Another annual meeting of the American Academy of Religion is drawing to a close, and as usual it has left me in a state of agitated frustration—which is a more academic way of saying that I’m in an extremely pissy mood.
Back to the academic language: I am frustrated by the disconnect between what religious studies scholars tell students and administrators that the “academic study of religion” consists of and what we actually do when we get together at conferences like this one. Open an introductory textbook to the study of religion, or point your browser to the website of any number of religious studies programs at colleges and universities, and you’ll find ritualized explanations of the difference between “teaching religion” and “teaching about religion”—explanations which are necessary, in the U.S., to satisfy constitutional requirements for the teaching of religious studies at state institutions.
But then show up at the AAR, sit in on a few sessions, go hear this year’s keynote addresses, walk around the exhibitors hall—and you’ll quickly find that the distinction between religion and religious studies is less clear-cut than we claim it is in other contexts.
It could be more clear-cut. We could maintain a high wall of separation between religion and religious studies if we, collectively, as a field, had the will to do so. But we seem not to have that will. And that’s what gets me pissy.
Perhaps on another occasion I’ll allow myself to rant at greater length about how many program units there are in the AAR dedicated to theology—or about the number of AAR attendees who seem not to recognize that their pluralistic or Elidean theologies of religion are theologies. But for now, I’ll confine my ranting to the exhibitors’ hall.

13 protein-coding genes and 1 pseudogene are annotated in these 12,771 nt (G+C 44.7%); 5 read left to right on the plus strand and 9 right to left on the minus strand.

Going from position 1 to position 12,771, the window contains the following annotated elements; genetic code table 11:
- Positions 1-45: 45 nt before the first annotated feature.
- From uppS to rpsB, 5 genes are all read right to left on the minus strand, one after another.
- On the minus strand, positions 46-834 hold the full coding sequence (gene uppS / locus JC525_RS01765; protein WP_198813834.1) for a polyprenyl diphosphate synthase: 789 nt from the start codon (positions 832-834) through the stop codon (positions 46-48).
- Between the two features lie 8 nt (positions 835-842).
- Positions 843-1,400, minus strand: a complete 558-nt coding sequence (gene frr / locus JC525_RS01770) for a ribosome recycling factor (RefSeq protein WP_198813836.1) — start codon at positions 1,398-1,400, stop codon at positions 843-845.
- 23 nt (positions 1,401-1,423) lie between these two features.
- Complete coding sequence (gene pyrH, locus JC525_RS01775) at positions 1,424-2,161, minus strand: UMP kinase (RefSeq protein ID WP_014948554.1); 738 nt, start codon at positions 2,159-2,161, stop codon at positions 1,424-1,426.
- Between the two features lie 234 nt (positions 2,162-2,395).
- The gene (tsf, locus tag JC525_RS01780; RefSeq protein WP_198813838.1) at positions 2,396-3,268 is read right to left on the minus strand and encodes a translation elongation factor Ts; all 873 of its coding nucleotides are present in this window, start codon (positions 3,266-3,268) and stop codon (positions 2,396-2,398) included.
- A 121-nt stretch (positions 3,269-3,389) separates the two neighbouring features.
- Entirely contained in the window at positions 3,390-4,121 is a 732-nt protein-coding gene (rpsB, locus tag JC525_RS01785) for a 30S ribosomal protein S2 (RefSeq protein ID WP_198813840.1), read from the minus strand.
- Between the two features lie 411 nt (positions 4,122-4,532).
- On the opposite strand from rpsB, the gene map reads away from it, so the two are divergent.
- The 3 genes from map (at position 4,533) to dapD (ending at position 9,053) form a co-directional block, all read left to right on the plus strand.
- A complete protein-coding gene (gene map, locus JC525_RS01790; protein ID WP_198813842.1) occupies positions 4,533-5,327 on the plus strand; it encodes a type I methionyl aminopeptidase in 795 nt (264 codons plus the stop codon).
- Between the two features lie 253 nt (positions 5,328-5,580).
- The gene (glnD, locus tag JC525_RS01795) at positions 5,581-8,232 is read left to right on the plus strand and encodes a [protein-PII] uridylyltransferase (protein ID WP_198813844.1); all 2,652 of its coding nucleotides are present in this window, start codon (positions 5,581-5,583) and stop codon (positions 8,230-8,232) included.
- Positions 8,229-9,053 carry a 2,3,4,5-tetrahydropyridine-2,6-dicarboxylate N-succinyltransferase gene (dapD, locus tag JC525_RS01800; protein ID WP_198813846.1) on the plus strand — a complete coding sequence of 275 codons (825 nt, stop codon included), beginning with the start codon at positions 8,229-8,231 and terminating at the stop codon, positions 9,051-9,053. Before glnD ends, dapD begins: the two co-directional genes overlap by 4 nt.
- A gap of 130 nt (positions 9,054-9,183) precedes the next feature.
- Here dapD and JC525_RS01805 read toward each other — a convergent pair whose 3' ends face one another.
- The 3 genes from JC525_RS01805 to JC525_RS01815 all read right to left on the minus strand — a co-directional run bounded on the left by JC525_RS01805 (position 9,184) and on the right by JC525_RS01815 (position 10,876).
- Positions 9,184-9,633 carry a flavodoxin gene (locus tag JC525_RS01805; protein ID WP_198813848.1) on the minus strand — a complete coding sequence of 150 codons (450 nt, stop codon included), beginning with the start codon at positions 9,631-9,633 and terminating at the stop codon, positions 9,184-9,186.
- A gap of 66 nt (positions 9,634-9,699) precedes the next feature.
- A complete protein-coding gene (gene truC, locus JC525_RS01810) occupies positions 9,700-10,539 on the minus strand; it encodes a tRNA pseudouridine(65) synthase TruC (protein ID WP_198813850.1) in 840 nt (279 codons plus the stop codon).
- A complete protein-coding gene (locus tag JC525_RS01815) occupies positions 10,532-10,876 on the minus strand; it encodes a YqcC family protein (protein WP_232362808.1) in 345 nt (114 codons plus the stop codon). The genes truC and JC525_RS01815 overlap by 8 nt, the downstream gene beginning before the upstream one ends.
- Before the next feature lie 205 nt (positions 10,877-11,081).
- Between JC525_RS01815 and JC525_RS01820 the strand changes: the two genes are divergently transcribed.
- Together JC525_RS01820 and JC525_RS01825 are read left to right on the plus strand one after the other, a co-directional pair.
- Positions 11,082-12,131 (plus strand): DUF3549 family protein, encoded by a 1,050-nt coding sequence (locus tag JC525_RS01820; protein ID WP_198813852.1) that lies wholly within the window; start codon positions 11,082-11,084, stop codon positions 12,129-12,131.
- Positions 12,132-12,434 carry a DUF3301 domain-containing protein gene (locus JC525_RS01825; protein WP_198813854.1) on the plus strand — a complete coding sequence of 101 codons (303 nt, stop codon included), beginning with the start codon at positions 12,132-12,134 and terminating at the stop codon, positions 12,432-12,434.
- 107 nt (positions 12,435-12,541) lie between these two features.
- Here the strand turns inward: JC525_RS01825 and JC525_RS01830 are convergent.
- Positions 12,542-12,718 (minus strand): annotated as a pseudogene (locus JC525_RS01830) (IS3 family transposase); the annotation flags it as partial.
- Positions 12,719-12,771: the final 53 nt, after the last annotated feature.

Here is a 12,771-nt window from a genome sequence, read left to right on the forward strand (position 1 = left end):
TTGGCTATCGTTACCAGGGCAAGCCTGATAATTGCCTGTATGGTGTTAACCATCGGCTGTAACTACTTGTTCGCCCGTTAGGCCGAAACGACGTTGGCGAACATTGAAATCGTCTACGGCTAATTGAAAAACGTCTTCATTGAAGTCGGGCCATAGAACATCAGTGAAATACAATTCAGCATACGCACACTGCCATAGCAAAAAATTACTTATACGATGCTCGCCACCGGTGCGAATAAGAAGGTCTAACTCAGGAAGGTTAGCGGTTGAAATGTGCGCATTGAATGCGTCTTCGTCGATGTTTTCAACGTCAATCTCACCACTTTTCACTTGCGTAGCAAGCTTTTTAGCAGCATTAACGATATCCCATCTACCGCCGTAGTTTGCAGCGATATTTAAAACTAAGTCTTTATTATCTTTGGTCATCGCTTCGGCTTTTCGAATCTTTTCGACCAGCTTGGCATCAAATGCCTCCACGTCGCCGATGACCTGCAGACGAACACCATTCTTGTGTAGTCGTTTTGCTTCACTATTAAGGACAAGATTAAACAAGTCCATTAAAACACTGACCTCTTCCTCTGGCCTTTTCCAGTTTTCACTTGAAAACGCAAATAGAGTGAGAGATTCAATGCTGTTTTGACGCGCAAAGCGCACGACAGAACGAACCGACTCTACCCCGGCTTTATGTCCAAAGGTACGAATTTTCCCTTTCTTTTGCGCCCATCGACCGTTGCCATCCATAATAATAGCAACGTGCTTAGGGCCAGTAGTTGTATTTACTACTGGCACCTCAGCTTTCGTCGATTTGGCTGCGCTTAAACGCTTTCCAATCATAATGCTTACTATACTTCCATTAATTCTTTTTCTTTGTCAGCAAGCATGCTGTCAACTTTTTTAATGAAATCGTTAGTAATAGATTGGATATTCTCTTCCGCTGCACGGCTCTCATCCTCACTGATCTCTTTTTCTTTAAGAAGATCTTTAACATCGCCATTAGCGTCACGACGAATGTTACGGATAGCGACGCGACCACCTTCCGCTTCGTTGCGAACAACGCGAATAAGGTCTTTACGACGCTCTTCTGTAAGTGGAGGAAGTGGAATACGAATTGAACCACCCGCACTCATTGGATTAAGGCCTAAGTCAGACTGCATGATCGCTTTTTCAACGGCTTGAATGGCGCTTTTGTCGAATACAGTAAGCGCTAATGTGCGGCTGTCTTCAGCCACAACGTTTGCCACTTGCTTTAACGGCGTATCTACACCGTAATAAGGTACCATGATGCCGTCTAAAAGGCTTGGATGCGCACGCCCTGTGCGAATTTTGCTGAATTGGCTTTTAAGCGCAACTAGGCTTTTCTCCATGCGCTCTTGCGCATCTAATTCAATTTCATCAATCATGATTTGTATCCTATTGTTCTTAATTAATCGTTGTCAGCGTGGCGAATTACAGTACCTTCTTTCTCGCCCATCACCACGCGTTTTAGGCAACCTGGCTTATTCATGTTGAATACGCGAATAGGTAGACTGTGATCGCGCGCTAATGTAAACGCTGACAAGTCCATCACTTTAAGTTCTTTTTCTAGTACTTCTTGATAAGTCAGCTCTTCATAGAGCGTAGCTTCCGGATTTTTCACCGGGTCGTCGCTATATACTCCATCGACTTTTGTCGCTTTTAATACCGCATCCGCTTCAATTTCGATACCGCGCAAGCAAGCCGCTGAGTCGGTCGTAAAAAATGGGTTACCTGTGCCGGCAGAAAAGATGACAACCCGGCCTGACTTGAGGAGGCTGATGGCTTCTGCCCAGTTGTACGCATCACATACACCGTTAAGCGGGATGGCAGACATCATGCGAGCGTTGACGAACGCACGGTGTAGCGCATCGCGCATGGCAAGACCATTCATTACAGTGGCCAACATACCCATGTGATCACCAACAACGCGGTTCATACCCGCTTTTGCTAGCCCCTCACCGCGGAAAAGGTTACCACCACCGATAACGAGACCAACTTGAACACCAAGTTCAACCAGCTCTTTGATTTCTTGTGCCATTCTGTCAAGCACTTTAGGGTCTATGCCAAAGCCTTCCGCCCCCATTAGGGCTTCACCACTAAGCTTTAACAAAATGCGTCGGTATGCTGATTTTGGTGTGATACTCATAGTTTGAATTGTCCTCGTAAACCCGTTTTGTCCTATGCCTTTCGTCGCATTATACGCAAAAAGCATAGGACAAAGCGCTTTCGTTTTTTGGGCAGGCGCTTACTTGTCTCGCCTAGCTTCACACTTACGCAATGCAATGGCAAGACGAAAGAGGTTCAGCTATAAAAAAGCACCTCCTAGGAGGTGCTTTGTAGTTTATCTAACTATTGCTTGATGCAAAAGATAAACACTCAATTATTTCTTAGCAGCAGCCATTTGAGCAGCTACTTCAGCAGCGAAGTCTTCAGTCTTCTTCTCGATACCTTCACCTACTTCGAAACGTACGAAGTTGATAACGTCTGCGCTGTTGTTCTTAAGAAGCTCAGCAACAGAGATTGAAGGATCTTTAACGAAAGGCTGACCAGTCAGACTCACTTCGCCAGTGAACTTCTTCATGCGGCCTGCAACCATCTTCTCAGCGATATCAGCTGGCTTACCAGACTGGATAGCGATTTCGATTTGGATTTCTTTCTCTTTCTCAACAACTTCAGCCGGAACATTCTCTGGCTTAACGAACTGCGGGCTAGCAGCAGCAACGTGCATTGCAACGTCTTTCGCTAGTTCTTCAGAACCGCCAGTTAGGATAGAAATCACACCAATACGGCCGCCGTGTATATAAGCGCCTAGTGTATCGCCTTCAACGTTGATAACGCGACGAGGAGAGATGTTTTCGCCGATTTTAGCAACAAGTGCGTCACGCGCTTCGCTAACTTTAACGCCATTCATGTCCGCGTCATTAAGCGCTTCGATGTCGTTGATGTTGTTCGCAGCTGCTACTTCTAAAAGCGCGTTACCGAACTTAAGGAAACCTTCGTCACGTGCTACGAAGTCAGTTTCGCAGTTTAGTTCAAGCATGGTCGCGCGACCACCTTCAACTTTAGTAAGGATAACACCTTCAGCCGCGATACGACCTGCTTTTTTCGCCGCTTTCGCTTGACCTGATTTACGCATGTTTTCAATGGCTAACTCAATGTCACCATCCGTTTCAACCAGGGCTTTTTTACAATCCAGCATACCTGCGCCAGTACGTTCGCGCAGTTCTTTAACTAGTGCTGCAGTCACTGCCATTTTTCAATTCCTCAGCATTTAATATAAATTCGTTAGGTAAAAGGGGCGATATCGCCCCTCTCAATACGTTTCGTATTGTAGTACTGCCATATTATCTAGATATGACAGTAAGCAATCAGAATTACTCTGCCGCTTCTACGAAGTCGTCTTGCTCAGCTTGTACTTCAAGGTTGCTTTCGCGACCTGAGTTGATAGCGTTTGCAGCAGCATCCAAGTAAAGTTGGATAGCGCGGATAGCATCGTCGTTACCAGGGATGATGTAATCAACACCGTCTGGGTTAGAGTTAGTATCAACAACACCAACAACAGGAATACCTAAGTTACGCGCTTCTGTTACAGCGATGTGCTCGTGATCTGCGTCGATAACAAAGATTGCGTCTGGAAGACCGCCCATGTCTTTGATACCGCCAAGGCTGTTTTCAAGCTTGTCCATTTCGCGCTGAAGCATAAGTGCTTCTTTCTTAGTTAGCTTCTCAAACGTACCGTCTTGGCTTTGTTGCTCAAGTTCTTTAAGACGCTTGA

May I propose that a professional association that claims to represent teaching about religion, not the teaching of religion, ought not to open its exhibitors’ hall to the following:
(a) Organizations whose names alone reveal that they are operating from a religious insider’s perspective: Bahai Publications, International Institute of Islamic Thought, International Nimbaraka Society, Liturgical Press, Messianic Jewish Publishers, Shambhala Publications, Soka Gakkai, Swedenborg Foundation Publishers, Wisdom Publications.
(b) Organizations whose slogans advertise that they are promoting religiosity of some kind: “Serving in Faith” (Abingdon Press), “A Vision for World Peace” (BDK Press), “Spiritual Living” (Crossroad), “Gospel-Centered Publishing” (Crossway), “Daylight Come” (Deo Publishing), “Personal Growth” (HarperOne), “Faithful Books” (Kregel).
(c) Any publisher whose display includes Bibles for children. Haggai Books was this year’s most patent offender, but the Common English Bible people were likewise operating under the impression that scholars who teach courses in biblical studies at the college level would be interested in Bibles for kids. Who in the SBL is giving them that impression?
(d) Probably—emphasize probably—any publisher who has to tell me their publishing is academic. Evangelical presses in particular are fond of this device: Baker Academic, IVP Academic, Zondervan Academic. Any year now I expect to find Eerdmans jumping onto that bandwagon.
(e) Any exhibitor who can afford to rent the equivalent of more than two booths, unless they have the words “University Press” in their name. That’s a new rule of thumb I’m toying with, anyway. Look around next year’s exhibitors’ hall; tell me if you think the rule is justified.
But the hands-down winner of this year’s Who the Blazes Let You In? Award is BlueNose Press for their booth promoting Dr. Rocco Leonard Martino’s latest apologetic novel, The Resurrection: A Criminal Investigation of the Mysterious Disappearance of the Body of the Crucified Criminal Jesus of Nazareth. “Would you like us to tell you about our book?” one of the vendors asked as I stared appalled at their display. Absolutely not.